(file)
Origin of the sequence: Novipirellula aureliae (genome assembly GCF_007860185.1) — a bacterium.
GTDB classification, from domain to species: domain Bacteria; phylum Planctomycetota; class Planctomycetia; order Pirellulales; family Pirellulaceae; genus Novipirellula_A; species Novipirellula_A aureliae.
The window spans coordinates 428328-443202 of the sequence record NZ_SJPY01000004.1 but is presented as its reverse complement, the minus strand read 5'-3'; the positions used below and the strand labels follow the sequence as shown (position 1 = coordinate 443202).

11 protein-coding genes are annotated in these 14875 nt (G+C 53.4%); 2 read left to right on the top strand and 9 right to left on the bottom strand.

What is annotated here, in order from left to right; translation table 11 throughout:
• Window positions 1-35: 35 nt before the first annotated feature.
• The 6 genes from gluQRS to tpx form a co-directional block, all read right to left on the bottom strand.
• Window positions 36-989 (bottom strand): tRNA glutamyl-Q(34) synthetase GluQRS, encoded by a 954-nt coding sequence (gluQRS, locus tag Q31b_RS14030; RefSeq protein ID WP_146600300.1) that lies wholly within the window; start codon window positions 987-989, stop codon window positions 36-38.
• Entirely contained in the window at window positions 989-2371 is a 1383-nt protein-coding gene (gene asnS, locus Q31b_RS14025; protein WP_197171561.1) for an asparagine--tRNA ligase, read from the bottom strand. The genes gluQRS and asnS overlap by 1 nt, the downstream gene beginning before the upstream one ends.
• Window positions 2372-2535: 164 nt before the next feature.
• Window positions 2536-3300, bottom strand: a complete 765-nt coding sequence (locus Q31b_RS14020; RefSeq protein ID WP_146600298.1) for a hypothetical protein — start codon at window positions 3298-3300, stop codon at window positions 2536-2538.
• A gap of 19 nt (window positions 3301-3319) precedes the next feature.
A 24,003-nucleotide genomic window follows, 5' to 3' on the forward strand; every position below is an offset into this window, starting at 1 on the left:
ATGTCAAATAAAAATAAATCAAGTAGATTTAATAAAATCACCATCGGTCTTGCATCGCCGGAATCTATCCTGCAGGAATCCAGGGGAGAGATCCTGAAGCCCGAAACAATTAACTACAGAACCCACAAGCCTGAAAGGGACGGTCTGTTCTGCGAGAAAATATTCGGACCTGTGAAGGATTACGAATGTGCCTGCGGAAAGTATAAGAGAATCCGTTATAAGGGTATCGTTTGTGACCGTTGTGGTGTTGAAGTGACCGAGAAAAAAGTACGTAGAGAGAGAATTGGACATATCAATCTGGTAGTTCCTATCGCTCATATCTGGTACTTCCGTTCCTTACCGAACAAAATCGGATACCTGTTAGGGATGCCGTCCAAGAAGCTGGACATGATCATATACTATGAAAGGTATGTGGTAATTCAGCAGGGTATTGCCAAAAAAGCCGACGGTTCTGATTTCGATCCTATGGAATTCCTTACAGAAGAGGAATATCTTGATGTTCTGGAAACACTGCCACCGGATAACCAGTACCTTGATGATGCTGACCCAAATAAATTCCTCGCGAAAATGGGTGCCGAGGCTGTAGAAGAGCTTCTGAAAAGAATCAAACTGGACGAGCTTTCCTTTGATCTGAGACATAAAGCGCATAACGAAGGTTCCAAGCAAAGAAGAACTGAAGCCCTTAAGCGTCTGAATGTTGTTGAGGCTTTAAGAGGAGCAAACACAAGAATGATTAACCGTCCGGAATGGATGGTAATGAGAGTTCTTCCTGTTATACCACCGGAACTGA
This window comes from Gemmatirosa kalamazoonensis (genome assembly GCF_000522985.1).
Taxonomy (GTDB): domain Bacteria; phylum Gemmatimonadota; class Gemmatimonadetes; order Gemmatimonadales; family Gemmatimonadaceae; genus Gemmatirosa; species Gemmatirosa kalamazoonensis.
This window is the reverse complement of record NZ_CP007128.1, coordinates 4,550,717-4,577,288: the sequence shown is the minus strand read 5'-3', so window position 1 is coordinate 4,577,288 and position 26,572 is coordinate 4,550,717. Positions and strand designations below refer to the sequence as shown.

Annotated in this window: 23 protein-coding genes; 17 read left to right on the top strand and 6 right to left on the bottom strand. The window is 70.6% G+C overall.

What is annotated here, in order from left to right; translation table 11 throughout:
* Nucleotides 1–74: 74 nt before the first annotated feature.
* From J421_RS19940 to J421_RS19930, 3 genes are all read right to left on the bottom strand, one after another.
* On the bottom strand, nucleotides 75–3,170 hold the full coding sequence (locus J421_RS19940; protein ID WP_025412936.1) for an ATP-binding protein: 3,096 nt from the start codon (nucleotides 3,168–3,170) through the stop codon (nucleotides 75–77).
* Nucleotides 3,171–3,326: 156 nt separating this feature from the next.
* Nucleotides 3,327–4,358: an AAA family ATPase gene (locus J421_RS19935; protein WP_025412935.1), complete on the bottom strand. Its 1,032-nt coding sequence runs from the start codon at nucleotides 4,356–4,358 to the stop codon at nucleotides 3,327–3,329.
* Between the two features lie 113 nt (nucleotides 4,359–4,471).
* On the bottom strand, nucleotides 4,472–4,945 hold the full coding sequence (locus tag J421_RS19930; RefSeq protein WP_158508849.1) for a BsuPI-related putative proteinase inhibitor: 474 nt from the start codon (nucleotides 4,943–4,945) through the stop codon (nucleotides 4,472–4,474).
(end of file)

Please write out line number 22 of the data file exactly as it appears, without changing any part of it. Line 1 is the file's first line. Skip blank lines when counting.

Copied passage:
* On the bottom strand, nucleotides 75–3,170 hold the full coding sequence (locus J421_RS19940; protein ID WP_025412936.1) for an ATP-binding protein: 3,096 nt from the start codon (nucleotides 3,168–3,170) through the stop codon (nucleotides 75–77).